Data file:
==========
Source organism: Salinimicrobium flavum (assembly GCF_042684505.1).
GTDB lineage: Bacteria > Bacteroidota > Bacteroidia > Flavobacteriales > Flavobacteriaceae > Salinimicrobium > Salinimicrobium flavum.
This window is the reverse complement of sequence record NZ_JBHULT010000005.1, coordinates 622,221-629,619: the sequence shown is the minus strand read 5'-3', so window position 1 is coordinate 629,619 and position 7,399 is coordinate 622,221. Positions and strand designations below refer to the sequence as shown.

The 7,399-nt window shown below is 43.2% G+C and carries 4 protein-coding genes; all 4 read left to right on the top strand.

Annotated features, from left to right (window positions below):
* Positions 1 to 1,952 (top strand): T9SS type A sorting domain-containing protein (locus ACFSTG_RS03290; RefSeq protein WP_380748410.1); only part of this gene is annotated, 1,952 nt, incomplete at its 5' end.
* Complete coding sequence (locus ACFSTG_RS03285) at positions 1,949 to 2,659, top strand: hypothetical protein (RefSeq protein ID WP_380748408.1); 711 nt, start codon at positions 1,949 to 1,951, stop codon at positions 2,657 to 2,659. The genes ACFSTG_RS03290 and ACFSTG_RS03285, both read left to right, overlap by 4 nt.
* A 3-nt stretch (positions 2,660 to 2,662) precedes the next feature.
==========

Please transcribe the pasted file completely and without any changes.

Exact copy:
Source organism: Salinimicrobium flavum (assembly GCF_042684505.1).
GTDB lineage: Bacteria > Bacteroidota > Bacteroidia > Flavobacteriales > Flavobacteriaceae > Salinimicrobium > Salinimicrobium flavum.
This window is the reverse complement of sequence record NZ_JBHULT010000005.1, coordinates 622,221-629,619: the sequence shown is the minus strand read 5'-3', so window position 1 is coordinate 629,619 and position 7,399 is coordinate 622,221. Positions and strand designations below refer to the sequence as shown.

The 7,399-nt window shown below is 43.2% G+C and carries 4 protein-coding genes; all 4 read left to right on the top strand.

Annotated features, from left to right (window positions below):
* Positions 1 to 1,952 (top strand): T9SS type A sorting domain-containing protein (locus ACFSTG_RS03290; RefSeq protein WP_380748410.1); only part of this gene is annotated, 1,952 nt, incomplete at its 5' end.
* Complete coding sequence (locus ACFSTG_RS03285) at positions 1,949 to 2,659, top strand: hypothetical protein (RefSeq protein ID WP_380748408.1); 711 nt, start codon at positions 1,949 to 1,951, stop codon at positions 2,657 to 2,659. The genes ACFSTG_RS03290 and ACFSTG_RS03285, both read left to right, overlap by 4 nt.
* A 3-nt stretch (positions 2,660 to 2,662) precedes the next feature.